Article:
Let’s Stay Together

Salt Lake City Weekly | October 31, 2005
Like many Disney films over the years, Chicken Little is a message movie. And the message is this: “Hey, Pixar, we’ll show you that we don’t really need you!”

The breakup between the Mouse House and the creators of Toy Story and The Incredibles may not be complete--indeed, new management at Disney has recently seemed to offer hope of an extended partnership--but you’d never know it. Disney is behaving like a dude who’s trying to make his ex jealous, trotting out the hottest arm-candy he can find when he knows she’ll be around. Chicken Little--Disney’s first attempt at in-house CGI animation in the Pixar mold--sometimes feels less like a movie than part of a strategy to get back together.

It doesn’t begin that way. The film begins with a lively pop as a re-imagining of the storybook tale about the tiny fowl (voiced by Zach Braff) who caused a panic by screaming that the sky was falling. Here he’s just a school kid in the animal-populated town of Oakey Oaks, and--a year after his infamous false alarm--he’s still trying to live down the infamy. His fellow outcasts Abby “Ugly Duckling” Mallard (Joan Cusack) and the massive piglet Runt of the Litter (Steve Zahn) have his back, but everyone else thinks he’s a loser--even, in his own way, Chicken Little’s dad (Garry Marshall).

It’s a fun set-up, largely because director Mark Dindal (The Emperor’s New Groove) and his screenwriting team refuse to turn Chicken Little into a character that thinks of himself as a loser. A great early sequence finds the plucky protagonist making his way to school through a series of obstacles, his ingenuity extricating him from dilemma after dilemma. Braff’s vocal performance lends the character soul, but from the outset he’s got an unusually complex dimension: He’s a boy trying to redeem himself and hold onto his self-confidence while he feels it slowly being chipped away.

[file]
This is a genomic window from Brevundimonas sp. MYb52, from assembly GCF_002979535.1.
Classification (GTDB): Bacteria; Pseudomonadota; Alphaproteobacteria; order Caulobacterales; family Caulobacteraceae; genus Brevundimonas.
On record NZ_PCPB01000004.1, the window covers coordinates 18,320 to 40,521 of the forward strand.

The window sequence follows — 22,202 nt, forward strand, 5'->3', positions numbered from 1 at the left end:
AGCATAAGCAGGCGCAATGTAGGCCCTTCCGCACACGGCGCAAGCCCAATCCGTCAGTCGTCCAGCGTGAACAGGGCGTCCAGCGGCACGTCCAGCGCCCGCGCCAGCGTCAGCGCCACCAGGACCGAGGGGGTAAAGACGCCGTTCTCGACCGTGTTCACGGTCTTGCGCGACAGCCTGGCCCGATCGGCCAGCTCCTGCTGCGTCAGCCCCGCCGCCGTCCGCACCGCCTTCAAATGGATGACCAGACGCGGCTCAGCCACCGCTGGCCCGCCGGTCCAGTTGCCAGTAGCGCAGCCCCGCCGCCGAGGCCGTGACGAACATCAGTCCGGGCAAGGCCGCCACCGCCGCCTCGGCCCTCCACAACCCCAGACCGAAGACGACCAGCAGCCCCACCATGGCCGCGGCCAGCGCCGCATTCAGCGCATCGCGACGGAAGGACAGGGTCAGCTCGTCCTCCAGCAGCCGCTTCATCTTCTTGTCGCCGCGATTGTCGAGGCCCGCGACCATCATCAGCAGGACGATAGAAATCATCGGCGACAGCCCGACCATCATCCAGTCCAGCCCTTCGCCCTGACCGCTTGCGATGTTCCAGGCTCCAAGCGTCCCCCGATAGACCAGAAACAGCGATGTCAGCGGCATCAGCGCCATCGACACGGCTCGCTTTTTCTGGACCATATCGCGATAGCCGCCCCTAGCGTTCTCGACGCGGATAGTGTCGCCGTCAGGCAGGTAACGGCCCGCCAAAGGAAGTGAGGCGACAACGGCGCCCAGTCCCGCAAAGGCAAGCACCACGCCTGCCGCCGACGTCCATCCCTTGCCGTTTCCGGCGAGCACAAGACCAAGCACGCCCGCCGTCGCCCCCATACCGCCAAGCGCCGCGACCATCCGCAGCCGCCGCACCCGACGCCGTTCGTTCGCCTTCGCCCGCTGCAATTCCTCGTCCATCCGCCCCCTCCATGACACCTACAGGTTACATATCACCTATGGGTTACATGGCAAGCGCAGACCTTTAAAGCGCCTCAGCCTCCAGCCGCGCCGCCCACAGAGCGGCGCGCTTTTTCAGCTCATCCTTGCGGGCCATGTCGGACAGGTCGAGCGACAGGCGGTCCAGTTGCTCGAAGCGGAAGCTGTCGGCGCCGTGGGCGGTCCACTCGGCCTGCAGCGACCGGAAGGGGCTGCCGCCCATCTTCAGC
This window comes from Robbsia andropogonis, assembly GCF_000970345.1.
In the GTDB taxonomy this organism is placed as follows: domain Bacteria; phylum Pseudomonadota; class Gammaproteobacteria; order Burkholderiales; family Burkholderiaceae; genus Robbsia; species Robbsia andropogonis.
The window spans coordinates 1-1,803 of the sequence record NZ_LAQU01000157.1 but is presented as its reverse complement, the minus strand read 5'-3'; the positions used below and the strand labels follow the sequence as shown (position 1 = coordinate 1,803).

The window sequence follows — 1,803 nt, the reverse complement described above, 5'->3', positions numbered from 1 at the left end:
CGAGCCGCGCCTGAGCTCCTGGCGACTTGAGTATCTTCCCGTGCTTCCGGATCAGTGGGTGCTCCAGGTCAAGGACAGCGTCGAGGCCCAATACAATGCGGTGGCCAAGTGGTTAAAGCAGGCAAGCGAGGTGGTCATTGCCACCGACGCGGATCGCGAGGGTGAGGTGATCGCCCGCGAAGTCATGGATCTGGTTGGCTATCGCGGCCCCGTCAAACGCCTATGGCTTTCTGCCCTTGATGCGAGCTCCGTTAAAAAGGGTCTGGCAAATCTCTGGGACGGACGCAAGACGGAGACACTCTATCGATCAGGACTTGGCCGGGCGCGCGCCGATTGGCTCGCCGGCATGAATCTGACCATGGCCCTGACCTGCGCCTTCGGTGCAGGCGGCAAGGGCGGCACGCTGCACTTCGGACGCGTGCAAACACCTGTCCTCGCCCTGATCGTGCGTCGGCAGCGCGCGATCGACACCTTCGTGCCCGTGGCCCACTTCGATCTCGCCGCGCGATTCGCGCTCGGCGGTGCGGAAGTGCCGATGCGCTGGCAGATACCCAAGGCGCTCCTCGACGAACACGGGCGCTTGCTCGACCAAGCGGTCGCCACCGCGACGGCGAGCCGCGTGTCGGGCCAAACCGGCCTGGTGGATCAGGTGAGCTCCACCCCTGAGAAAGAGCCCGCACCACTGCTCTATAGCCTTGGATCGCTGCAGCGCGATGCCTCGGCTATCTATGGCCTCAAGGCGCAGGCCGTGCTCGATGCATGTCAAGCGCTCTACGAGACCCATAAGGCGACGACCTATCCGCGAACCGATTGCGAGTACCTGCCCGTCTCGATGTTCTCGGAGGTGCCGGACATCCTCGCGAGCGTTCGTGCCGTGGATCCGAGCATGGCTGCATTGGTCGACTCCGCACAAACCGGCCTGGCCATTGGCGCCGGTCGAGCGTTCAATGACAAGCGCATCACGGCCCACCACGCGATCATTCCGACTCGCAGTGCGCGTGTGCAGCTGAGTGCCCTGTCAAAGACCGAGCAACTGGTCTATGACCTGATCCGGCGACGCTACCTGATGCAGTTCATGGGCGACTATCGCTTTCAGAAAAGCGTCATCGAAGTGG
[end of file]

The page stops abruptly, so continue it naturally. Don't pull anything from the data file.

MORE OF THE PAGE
The character work and subversive humor are rolling along for nearly half the film--until suddenly everyone involved is overwhelmed by the desire to create an action blockbuster. The sky really is falling, it turns out; aliens in a cloaked spaceship are descending on Oakey Oaks, emerging as War of the Worlds-style tentacle-legged robots that threaten with lasers, whirring sawblades and other toddler-frightening appendages. Everything in Chicken Little gets faster, louder and scarier--and, with its chases and set pieces, feels more and more like something trying to out-Pixar Pixar.

Instead, it just begins to feel more calculated all around. The cutesy, furry alien baby that ultimately befriends Chicken Little looks like a character created solely to sell toys. The single-parent relationship rears its head yet again in Disney World. And the be-yourself, accept-me-for-who-I-am lessons have a similar wearying familiarity, made even harder to swallow when the emotional climax depends on the acting talents of Garry Marshall (!).

Perhaps Chicken Little seems more disappointing because it showed such potential to set itself apart from the gear-grinding machinations of other Pixar wannabes. There’s a unique slant to the art design--quite literally, as the backgrounds are filled with cartoonishly off-kilter angles rather than the clean real-world lines of most computer-animated fare. And Disney has given us what is quite clearly the first closeted pre-adolescent in animated film history--since that would be the only explanation for making such a point of Runt’s fondness for Barbra Streisand and disco-era chestnuts.

But Chicken Little couldn’t just be distinctive; it had to be impressive. It had to include furious, frantic action, even if it meant wrenching the story from its foundation as compelling picture of youthful anxiety. Pixar’s genius has always been the ability to integrate its strong stories with its humor and adventure; Chicken Little merely slaps them together side-by-side, hoping we won’t notice. If that’s the date Disney’s bringing to the prom, Pixar doesn’t have nearly enough to be jealous about.


**1/2 (two and a half stars)

Voices by Zach Braff, Joan Cusack, Steve Zahn

Directed by Mark Dindal

Rated G

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